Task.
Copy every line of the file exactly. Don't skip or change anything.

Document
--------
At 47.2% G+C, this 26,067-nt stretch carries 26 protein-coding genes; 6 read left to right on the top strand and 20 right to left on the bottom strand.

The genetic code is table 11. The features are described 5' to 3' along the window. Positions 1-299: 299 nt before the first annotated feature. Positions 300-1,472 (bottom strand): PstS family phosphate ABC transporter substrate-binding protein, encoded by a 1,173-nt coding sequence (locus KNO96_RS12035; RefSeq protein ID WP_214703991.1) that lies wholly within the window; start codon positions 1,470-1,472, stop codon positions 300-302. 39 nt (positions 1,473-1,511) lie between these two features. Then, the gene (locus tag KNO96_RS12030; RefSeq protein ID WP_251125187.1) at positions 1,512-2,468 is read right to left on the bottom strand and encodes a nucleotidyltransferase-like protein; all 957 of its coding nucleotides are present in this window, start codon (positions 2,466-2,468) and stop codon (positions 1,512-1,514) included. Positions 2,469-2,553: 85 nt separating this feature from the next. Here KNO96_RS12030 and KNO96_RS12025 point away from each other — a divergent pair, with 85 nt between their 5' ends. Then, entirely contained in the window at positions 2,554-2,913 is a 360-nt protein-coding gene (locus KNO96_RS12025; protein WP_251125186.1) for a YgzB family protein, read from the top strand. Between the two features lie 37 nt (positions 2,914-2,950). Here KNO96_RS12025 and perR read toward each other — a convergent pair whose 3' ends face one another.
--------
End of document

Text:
At 47.2% G+C, this 26,067-nt stretch carries 26 protein-coding genes; 6 read left to right on the top strand and 20 right to left on the bottom strand.

The genetic code is table 11. The features are described 5' to 3' along the window. Positions 1-299: 299 nt before the first annotated feature. Positions 300-1,472 (bottom strand): PstS family phosphate ABC transporter substrate-binding protein, encoded by a 1,173-nt coding sequence (locus KNO96_RS12035; RefSeq protein ID WP_214703991.1) that lies wholly within the window; start codon positions 1,470-1,472, stop codon positions 300-302. 39 nt (positions 1,473-1,511) lie between these two features. Then, the gene (locus tag KNO96_RS12030; RefSeq protein ID WP_251125187.1) at positions 1,512-2,468 is read right to left on the bottom strand and encodes a nucleotidyltransferase-like protein; all 957 of its coding nucleotides are present in this window, start codon (positions 2,466-2,468) and stop codon (positions 1,512-1,514) included. Positions 2,469-2,553: 85 nt separating this feature from the next. Here KNO96_RS12030 and KNO96_RS12025 point away from each other — a divergent pair, with 85 nt between their 5' ends. Then, entirely contained in the window at positions 2,554-2,913 is a 360-nt protein-coding gene (locus KNO96_RS12025; protein WP_251125186.1) for a YgzB family protein, read from the top strand. Between the two features lie 37 nt (positions 2,914-2,950). Here KNO96_RS12025 and perR read toward each other — a convergent pair whose 3' ends face one another.